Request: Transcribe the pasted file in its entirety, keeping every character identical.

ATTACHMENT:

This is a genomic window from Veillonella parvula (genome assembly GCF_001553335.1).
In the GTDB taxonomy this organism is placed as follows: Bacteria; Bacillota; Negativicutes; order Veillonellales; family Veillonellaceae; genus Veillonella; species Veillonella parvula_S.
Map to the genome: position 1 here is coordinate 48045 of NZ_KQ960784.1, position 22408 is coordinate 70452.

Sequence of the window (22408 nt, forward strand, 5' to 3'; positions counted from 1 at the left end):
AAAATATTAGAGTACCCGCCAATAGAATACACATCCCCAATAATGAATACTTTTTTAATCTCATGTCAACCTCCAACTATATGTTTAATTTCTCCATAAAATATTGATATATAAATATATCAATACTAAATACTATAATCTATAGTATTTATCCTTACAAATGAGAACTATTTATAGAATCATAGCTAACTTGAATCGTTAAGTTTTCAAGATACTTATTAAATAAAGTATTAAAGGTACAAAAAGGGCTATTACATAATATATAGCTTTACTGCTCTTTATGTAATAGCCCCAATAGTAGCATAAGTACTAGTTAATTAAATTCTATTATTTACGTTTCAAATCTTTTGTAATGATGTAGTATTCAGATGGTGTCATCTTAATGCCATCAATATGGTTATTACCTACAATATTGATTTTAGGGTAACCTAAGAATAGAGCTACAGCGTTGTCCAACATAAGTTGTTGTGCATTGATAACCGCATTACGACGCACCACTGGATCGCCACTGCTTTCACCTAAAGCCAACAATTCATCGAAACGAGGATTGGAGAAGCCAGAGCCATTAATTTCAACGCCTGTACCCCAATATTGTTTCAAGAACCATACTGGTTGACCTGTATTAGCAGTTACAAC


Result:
This is a genomic window from Veillonella parvula (genome assembly GCF_001553335.1).
In the GTDB taxonomy this organism is placed as follows: Bacteria; Bacillota; Negativicutes; order Veillonellales; family Veillonellaceae; genus Veillonella; species Veillonella parvula_S.
Map to the genome: position 1 here is coordinate 48045 of NZ_KQ960784.1, position 22408 is coordinate 70452.

Sequence of the window (22408 nt, forward strand, 5' to 3'; positions counted from 1 at the left end):
AAAATATTAGAGTACCCGCCAATAGAATACACATCCCCAATAATGAATACTTTTTTAATCTCATGTCAACCTCCAACTATATGTTTAATTTCTCCATAAAATATTGATATATAAATATATCAATACTAAATACTATAATCTATAGTATTTATCCTTACAAATGAGAACTATTTATAGAATCATAGCTAACTTGAATCGTTAAGTTTTCAAGATACTTATTAAATAAAGTATTAAAGGTACAAAAAGGGCTATTACATAATATATAGCTTTACTGCTCTTTATGTAATAGCCCCAATAGTAGCATAAGTACTAGTTAATTAAATTCTATTATTTACGTTTCAAATCTTTTGTAATGATGTAGTATTCAGATGGTGTCATCTTAATGCCATCAATATGGTTATTACCTACAATATTGATTTTAGGGTAACCTAAGAATAGAGCTACAGCGTTGTCCAACATAAGTTGTTGTGCATTGATAACCGCATTACGACGCACCACTGGATCGCCACTGCTTTCACCTAAAGCCAACAATTCATCGAAACGAGGATTGGAGAAGCCAGAGCCATTAATTTCAACGCCTGTACCCCAATATTGTTTCAAGAACCATACTGGTTGACCTGTATTAGCAGTTACAAC